I'll say it again, all it takes is one game to get enough attention to make the whole company come crumbling down.
We have nothing but our own culture to blame.
Chronopolis reacted to Zalor in Kagura Douchuuki, censorship, and apathy towards the English market
I just read your article on the lewdgamer website. I completely agree that censoring a nukige is stupid and does not deserve to be rewarded with a purchase. That's just as dumb as buying a porno where all the sex scenes were cut out. Which in my view is just as dumb as watching an ecchi anime (you might as well go with full blown hentai). But I think Steam's censorship polices can be good for VNs in the long term. Thanks to the censorship policies story based VNs are starting to sell better than nukige focused ones (I think that's what you alluded to in the article).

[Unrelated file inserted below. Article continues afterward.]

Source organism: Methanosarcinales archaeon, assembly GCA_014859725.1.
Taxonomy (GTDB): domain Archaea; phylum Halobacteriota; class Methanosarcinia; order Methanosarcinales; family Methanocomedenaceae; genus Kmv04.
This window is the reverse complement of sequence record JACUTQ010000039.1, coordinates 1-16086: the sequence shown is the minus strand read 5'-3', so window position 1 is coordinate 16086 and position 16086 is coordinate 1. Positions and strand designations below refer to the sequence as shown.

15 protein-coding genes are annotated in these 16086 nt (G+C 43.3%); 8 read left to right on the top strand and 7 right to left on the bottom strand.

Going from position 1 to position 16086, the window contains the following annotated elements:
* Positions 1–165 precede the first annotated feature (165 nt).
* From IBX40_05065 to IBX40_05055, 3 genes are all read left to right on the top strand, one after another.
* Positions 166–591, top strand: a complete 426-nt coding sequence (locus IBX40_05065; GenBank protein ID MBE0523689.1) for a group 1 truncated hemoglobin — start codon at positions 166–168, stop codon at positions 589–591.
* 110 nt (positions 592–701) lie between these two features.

With Steam as a tool to expand the market, we can reasonably hope to see more story based VNs get localized. And hopefully even see higher quality OELVNs get developed.
Chronopolis reacted to sanahtlig in Shinsekai Yori: Eclipsed's Episode Commentary&Thoughts Compilation
I found Shin Sekai Yori very interesting because it presents a compelling security dilemma: In a world where a single person can kill hundreds of thousands of innocents with a single thought, how does society respond? Psycho Pass's solution (Psycho Pass aired the same season) is a police state, where crimes are prosecuted essentially before they are even conceived by measuring a person's temperament (their potential to commit a crime). Shin Sekai Yori's solution is genetic manipulation and rigorous childhood brainwashing to suppress violent tendencies, with systematic elimination of deviants that these measures fail to control.